cloudberry

Cloudberry Oil: Spotlight on the Best Face Oils

Let's dive deeply into one of our favourite face oils - Cloudberry seed oil. This oil is a prominent ingredient in our Northern Rescue Elevated Recovery Oil, and you'll soon understand why. Just the name itself - cloudberry - sounds magical.

cloudberry seed oil infographic by bareLUXE

This exciting fruit goes by many names, notably cloudberry, bakeapple, knotberry, and nordic berry. The scientific name is Rubus chamaemorus. The cloudberry plant thrives in cool, marshy regions and is found in the arctic tundra and boreal forest. The fruit resembles a raspberry but starts as pale red and matures to amber.

The fruit is delicious - sweet and a bit tart. It can be eaten fresh and is popular in jams, pastries, and desserts. Cloudberry cream is a favoured dessert in Norway. In Finland, cloudberry is used to make liqueurs. 

In the last few years, the oil from cloudberry seeds has gained popularity for its many skin benefits and is now found in various cosmetic products. 

How the Oil Is Extracted

A cold press extracts cloudberry seed oil. Farmers remove the seeds from the fruits, dry them, and then press them to extract the oil.

If a different extraction process is used (i.e. solvents or CO2), cloudberry essential oil will contain more aromatic components. However, cold-pressing is the standard for most commercially available products.

Fatty Acids and Nutrients in Cloudberry

Cloudberries are rich in beneficial phytochemicals. The fatty acid profile is highest in linoleic and alpha-linolenic acids (up to 80% overall). Oleic acid is the next most significant component ranging from 12-20%. This balanced fatty acid profile of omega 3, 6, and 9 make cloudberry oil a potent anti-inflammatory and antioxidant.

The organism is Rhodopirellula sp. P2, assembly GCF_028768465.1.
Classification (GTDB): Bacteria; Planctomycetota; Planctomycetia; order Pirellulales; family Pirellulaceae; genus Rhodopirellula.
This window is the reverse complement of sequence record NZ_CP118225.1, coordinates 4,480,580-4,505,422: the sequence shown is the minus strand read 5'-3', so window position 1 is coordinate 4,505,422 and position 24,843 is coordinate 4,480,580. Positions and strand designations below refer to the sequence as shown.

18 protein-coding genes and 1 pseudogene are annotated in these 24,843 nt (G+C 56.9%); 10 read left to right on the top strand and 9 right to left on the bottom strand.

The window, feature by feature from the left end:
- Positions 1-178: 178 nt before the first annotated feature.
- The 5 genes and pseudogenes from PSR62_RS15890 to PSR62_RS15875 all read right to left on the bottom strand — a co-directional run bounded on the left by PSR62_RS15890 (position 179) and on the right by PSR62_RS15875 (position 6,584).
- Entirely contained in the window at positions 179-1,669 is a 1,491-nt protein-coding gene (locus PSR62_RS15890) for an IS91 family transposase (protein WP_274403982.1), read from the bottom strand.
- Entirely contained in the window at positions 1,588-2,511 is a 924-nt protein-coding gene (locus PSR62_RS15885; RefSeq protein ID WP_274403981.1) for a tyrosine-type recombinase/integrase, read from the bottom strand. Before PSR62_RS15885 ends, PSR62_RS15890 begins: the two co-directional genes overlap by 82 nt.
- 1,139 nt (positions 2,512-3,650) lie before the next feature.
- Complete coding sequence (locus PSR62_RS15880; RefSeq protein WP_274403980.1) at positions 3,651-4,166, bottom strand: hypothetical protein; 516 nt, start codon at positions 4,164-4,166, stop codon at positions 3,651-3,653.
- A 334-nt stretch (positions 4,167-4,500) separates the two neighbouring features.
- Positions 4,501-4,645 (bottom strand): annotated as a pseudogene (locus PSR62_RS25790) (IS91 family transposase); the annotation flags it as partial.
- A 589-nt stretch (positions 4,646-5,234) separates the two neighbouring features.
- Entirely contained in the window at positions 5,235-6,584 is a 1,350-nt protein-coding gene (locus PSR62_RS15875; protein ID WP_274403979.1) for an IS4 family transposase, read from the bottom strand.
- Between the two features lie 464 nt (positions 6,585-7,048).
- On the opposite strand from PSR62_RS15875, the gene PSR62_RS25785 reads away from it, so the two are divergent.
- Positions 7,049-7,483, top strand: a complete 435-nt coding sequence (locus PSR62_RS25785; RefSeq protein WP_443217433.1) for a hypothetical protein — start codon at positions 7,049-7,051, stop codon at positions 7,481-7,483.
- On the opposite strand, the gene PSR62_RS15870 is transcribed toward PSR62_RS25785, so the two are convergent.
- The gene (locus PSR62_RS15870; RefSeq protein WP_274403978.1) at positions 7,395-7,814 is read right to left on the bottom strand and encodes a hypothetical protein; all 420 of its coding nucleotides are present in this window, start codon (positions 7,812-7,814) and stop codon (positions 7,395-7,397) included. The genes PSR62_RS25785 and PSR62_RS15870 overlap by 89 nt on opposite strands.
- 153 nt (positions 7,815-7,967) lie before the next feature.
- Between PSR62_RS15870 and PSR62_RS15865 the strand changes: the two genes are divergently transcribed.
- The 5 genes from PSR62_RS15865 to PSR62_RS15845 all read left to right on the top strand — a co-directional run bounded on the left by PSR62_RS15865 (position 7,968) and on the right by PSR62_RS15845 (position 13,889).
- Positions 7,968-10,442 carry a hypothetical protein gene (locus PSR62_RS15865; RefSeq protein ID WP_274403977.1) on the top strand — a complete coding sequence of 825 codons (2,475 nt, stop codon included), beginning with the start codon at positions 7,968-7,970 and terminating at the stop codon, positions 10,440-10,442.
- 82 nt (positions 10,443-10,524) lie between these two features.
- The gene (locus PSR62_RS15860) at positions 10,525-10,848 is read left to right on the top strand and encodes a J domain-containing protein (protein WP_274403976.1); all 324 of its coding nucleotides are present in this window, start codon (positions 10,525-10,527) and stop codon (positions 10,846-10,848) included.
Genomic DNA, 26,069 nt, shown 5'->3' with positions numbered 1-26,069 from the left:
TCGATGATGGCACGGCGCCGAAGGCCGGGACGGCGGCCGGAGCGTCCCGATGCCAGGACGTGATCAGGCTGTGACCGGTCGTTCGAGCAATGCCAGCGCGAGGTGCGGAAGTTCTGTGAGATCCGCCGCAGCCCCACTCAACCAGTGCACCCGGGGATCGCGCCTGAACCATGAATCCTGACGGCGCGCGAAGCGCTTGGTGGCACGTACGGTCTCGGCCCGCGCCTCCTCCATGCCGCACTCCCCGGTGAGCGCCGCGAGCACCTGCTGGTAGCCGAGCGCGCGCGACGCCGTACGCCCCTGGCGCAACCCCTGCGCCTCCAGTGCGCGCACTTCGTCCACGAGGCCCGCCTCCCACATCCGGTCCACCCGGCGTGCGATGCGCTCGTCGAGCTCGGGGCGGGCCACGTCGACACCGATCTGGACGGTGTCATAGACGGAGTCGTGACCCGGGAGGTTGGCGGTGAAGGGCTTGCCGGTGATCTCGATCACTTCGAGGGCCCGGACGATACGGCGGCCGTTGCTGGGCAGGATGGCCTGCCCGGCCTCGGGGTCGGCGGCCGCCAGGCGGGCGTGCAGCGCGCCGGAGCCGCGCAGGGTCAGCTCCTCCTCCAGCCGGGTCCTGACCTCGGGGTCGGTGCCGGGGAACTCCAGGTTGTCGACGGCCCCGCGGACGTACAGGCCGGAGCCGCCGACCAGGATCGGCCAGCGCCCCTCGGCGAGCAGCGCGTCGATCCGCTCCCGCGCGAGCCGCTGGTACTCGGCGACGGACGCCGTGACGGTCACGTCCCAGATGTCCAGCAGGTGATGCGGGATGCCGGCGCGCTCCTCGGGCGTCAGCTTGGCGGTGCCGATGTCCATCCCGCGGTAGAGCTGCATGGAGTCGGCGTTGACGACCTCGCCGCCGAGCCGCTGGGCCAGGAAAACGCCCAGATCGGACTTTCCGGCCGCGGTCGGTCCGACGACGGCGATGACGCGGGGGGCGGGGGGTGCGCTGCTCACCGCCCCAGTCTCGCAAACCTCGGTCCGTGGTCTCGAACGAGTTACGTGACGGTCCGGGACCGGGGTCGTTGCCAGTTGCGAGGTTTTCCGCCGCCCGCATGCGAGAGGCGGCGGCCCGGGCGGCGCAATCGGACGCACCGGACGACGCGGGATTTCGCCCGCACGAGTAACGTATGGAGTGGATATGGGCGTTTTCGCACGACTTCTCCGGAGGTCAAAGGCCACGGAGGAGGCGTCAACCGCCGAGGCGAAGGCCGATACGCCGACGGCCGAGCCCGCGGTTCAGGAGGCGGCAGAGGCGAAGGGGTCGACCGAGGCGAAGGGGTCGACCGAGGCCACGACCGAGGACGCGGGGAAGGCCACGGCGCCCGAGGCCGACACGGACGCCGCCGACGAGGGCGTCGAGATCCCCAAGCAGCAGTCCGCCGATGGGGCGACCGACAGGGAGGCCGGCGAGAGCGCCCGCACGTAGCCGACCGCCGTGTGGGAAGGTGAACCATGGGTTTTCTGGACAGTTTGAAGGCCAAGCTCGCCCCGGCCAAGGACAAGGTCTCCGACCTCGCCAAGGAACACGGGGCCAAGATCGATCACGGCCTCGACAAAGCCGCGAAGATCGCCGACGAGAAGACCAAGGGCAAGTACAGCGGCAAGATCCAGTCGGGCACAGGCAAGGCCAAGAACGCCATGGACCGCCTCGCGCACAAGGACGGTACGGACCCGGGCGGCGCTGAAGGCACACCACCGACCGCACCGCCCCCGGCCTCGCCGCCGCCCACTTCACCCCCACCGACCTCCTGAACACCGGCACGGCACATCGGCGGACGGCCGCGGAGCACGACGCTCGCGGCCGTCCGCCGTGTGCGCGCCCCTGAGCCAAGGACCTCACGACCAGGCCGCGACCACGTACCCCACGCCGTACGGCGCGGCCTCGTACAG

Other vitamins and phytochemicals are vitamin C and E, phytosterols, carotenoids, and ellagic acid. Vitamin C levels found in cloudberries are up to 4x more than in an orange.

Cloudberries contain specific glycoproteins and ALA responsible for a health rumour that received viral attention. The theory was that consuming large quantities of cloudberry powder for COVID could restore your sense of taste. However, there is no strong evidence for this, and fact-checking has debunked the rumours.

Skin Benefits of Cloudberry Oil

Cloudberry seed oil benefits for the skin are numerous - particularly as a facial oil. High levels of vitamin C and E and the Omega fatty acids make this a great all-purpose oil for every skin type. Another antioxidant in cloudberry oil is ellagic acid, vital in reducing wrinkles and protecting the skin against sun damage (but this oil will not replace a proper SPF sunscreen).

Due to this oil's anti-inflammatory, antioxidant, and anti-bacterial features, people who use it on their face expect to experience visible changes such as reduced redness, improved clarity, and a strengthened skin barrier. In addition, the skin will be moisturized, plumper, and have improved texture and elasticity. The high levels of vitamin C stimulate collagen production, brighten, and boost the skin's protection against environmental stressors.

What is Cloudberry Seed Oil Comedogenic rating?

Cloudberry oil is soothing and has anti-inflammatory properties, which may help prevent acne. It is not known to be problematic for oily or acne-prone skin and should not clog pores.